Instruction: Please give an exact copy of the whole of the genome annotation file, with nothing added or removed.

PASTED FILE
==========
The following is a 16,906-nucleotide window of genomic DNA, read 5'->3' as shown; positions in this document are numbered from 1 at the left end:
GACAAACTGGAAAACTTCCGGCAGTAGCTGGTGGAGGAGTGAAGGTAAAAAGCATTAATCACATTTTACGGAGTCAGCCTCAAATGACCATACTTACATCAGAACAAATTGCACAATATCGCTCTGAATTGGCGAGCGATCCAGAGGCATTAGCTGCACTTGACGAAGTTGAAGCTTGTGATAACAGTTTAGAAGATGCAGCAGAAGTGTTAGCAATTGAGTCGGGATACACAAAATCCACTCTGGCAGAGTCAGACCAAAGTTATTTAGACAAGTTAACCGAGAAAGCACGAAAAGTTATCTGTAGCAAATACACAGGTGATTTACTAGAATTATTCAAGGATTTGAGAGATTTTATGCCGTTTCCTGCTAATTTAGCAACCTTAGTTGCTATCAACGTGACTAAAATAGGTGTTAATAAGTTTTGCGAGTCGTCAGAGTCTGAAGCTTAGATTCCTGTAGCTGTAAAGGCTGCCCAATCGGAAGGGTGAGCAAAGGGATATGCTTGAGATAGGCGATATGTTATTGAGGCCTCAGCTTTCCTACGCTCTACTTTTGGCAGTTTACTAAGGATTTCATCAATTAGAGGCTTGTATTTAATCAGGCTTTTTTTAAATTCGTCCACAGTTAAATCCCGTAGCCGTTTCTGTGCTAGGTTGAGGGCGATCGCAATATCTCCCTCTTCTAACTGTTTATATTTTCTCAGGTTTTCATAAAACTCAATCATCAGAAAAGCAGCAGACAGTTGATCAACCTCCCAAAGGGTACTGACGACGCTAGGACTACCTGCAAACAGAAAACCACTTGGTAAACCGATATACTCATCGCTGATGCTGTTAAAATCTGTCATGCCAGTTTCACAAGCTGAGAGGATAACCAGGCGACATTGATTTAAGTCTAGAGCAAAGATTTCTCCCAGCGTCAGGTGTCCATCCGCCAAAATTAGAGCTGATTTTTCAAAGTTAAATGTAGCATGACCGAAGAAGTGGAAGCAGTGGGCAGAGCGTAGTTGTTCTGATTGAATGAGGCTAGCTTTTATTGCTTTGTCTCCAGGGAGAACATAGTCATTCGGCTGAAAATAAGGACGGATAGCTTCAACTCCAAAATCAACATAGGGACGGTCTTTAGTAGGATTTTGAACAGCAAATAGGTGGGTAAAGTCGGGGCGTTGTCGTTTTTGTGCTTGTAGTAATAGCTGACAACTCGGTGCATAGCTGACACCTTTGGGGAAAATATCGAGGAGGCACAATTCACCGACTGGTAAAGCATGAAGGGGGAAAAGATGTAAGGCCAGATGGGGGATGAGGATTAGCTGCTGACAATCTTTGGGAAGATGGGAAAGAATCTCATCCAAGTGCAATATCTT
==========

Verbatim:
The following is a 16,906-nucleotide window of genomic DNA, read 5'->3' as shown; positions in this document are numbered from 1 at the left end:
GACAAACTGGAAAACTTCCGGCAGTAGCTGGTGGAGGAGTGAAGGTAAAAAGCATTAATCACATTTTACGGAGTCAGCCTCAAATGACCATACTTACATCAGAACAAATTGCACAATATCGCTCTGAATTGGCGAGCGATCCAGAGGCATTAGCTGCACTTGACGAAGTTGAAGCTTGTGATAACAGTTTAGAAGATGCAGCAGAAGTGTTAGCAATTGAGTCGGGATACACAAAATCCACTCTGGCAGAGTCAGACCAAAGTTATTTAGACAAGTTAACCGAGAAAGCACGAAAAGTTATCTGTAGCAAATACACAGGTGATTTACTAGAATTATTCAAGGATTTGAGAGATTTTATGCCGTTTCCTGCTAATTTAGCAACCTTAGTTGCTATCAACGTGACTAAAATAGGTGTTAATAAGTTTTGCGAGTCGTCAGAGTCTGAAGCTTAGATTCCTGTAGCTGTAAAGGCTGCCCAATCGGAAGGGTGAGCAAAGGGATATGCTTGAGATAGGCGATATGTTATTGAGGCCTCAGCTTTCCTACGCTCTACTTTTGGCAGTTTACTAAGGATTTCATCAATTAGAGGCTTGTATTTAATCAGGCTTTTTTTAAATTCGTCCACAGTTAAATCCCGTAGCCGTTTCTGTGCTAGGTTGAGGGCGATCGCAATATCTCCCTCTTCTAACTGTTTATATTTTCTCAGGTTTTCATAAAACTCAATCATCAGAAAAGCAGCAGACAGTTGATCAACCTCCCAAAGGGTACTGACGACGCTAGGACTACCTGCAAACAGAAAACCACTTGGTAAACCGATATACTCATCGCTGATGCTGTTAAAATCTGTCATGCCAGTTTCACAAGCTGAGAGGATAACCAGGCGACATTGATTTAAGTCTAGAGCAAAGATTTCTCCCAGCGTCAGGTGTCCATCCGCCAAAATTAGAGCTGATTTTTCAAAGTTAAATGTAGCATGACCGAAGAAGTGGAAGCAGTGGGCAGAGCGTAGTTGTTCTGATTGAATGAGGCTAGCTTTTATTGCTTTGTCTCCAGGGAGAACATAGTCATTCGGCTGAAAATAAGGACGGATAGCTTCAACTCCAAAATCAACATAGGGACGGTCTTTAGTAGGATTTTGAACAGCAAATAGGTGGGTAAAGTCGGGGCGTTGTCGTTTTTGTGCTTGTAGTAATAGCTGACAACTCGGTGCATAGCTGACACCTTTGGGGAAAATATCGAGGAGGCACAATTCACCGACTGGTAAAGCATGAAGGGGGAAAAGATGTAAGGCCAGATGGGGGATGAGGATTAGCTGCTGACAATCTTTGGGAAGATGGGAAAGAATCTCATCCAAGTGCAATATCTT